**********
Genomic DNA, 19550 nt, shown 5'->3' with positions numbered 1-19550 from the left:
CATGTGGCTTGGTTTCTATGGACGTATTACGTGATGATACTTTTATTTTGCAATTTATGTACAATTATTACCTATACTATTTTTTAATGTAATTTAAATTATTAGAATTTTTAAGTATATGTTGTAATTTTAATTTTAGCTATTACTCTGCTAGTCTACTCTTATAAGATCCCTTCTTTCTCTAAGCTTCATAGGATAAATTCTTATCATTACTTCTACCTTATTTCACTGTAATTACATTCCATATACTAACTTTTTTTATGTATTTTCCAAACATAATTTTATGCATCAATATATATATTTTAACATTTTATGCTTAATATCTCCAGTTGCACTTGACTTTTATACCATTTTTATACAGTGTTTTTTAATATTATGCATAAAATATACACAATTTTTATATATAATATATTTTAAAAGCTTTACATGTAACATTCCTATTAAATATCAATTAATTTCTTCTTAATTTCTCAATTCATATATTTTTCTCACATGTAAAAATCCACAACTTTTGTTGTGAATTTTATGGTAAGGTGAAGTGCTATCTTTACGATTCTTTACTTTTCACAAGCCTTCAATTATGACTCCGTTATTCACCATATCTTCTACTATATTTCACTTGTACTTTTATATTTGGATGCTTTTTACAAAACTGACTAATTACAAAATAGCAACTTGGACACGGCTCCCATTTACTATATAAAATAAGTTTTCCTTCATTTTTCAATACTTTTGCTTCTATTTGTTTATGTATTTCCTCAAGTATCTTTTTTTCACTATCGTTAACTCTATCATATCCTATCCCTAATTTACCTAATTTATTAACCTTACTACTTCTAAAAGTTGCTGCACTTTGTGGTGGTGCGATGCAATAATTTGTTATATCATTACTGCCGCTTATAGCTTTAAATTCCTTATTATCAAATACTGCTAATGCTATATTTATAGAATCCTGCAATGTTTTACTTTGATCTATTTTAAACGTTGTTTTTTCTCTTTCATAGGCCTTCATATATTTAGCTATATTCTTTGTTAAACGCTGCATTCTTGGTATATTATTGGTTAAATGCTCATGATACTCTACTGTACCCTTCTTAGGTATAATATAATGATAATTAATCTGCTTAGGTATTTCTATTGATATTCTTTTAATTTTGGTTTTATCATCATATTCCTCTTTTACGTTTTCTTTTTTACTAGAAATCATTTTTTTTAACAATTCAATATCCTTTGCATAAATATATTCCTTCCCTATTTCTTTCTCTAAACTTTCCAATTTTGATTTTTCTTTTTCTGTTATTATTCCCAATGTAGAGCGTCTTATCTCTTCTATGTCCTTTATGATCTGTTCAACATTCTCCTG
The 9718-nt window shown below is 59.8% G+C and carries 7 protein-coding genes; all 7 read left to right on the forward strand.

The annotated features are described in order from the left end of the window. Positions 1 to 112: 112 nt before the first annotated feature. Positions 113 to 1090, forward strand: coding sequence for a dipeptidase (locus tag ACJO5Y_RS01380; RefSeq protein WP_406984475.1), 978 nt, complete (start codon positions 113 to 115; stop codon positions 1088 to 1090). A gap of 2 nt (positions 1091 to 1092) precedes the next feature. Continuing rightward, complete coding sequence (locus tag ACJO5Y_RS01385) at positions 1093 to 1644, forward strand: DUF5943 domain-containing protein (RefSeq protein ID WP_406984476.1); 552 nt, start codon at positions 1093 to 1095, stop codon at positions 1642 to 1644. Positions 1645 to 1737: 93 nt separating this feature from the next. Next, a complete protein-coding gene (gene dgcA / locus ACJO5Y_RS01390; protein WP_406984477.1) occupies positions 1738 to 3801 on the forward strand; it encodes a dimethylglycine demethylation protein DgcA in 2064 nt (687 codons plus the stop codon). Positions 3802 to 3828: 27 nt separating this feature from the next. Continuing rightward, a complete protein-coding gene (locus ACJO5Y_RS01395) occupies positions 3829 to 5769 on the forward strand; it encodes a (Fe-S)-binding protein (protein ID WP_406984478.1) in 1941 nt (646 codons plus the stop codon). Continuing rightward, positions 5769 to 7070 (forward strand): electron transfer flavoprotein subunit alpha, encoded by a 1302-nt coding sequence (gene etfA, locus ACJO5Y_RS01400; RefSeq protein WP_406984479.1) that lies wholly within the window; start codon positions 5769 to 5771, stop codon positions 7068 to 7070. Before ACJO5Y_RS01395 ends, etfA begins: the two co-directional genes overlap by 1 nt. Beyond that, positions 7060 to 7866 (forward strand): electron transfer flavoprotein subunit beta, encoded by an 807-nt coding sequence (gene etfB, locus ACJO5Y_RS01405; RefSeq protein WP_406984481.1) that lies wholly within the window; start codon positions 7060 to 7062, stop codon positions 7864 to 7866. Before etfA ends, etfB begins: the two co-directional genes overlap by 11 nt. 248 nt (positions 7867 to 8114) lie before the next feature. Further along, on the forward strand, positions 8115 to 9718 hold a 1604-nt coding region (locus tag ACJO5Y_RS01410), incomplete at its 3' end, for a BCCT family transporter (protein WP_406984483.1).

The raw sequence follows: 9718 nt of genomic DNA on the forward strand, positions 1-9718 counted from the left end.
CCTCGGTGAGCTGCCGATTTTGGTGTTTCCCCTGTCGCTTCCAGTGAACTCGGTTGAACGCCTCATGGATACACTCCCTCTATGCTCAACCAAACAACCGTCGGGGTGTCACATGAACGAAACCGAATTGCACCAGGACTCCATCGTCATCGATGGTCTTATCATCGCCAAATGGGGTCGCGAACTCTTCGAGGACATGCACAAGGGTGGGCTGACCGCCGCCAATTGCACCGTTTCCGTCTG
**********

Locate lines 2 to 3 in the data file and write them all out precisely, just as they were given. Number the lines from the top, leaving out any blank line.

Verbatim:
CATGTGGCTTGGTTTCTATGGACGTATTACGTGATGATACTTTTATTTTGCAATTTATGTACAATTATTACCTATACTATTTTTTAATGTAATTTAAATTATTAGAATTTTTAAGTATATGTTGTAATTTTAATTTTAGCTATTACTCTGCTAGTCTACTCTTATAAGATCCCTTCTTTCTCTAAGCTTCATAGGATAAATTCTTATCATTACTTCTACCTTATTTCACTGTAATTACATTCCATATACTAACTTTTTTTATGTATTTTCCAAACATAATTTTATGCATCAATATATATATTTTAACATTTTATGCTTAATATCTCCAGTTGCACTTGACTTTTATACCATTTTTATACAGTGTTTTTTAATATTATGCATAAAATATACACAATTTTTATATATAATATATTTTAAAAGCTTTACATGTAACATTCCTATTAAATATCAATTAATTTCTTCTTAATTTCTCAATTCATATATTTTTCTCACATGTAAAAATCCACAACTTTTGTTGTGAATTTTATGGTAAGGTGAAGTGCTATCTTTACGATTCTTTACTTTTCACAAGCCTTCAATTATGACTCCGTTATTCACCATATCTTCTACTATATTTCACTTGTACTTTTATATTTGGATGCTTTTTACAAAACTGACTAATTACAAAATAGCAACTTGGACACGGCTCCCATTTACTATATAAAATAAGTTTTCCTTCATTTTTCAATACTTTTGCTTCTATTTGTTTATGTATTTCCTCAAGTATCTTTTTTTCACTATCGTTAACTCTATCATATCCTATCCCTAATTTACCTAATTTATTAACCTTACTACTTCTAAAAGTTGCTGCACTTTGTGGTGGTGCGATGCAATAATTTGTTATATCATTACTGCCGCTTATAGCTTTAAATTCCTTATTATCAAATACTGCTAATGCTATATTTATAGAATCCTGCAATGTTTTACTTTGATCTATTTTAAACGTTGTTTTTTCTCTTTCATAGGCCTTCATATATTTAGCTATATTCTTTGTTAAACGCTGCATTCTTGGTATATTATTGGTTAAATGCTCATGATACTCTACTGTACCCTTCTTAGGTATAATATAATGATAATTAATCTGCTTAGGTATTTCTATTGATATTCTTTTAATTTTGGTTTTATCATCATATTCCTCTTTTACGTTTTCTTTTTTACTAGAAATCATTTTTTTTAACAATTCAATATCCTTTGCATAAATATATTCCTTCCCTATTTCTTTCTCTAAACTTTCCAATTTTGATTTTTCTTTTTCTGTTATTATTCCCAATGTAGAGCGTCTTATCTCTTCTATGTCCTTTATGATCTGTTCAACATTCTCCTG
The 9718-nt window shown below is 59.8% G+C and carries 7 protein-coding genes; all 7 read left to right on the forward strand.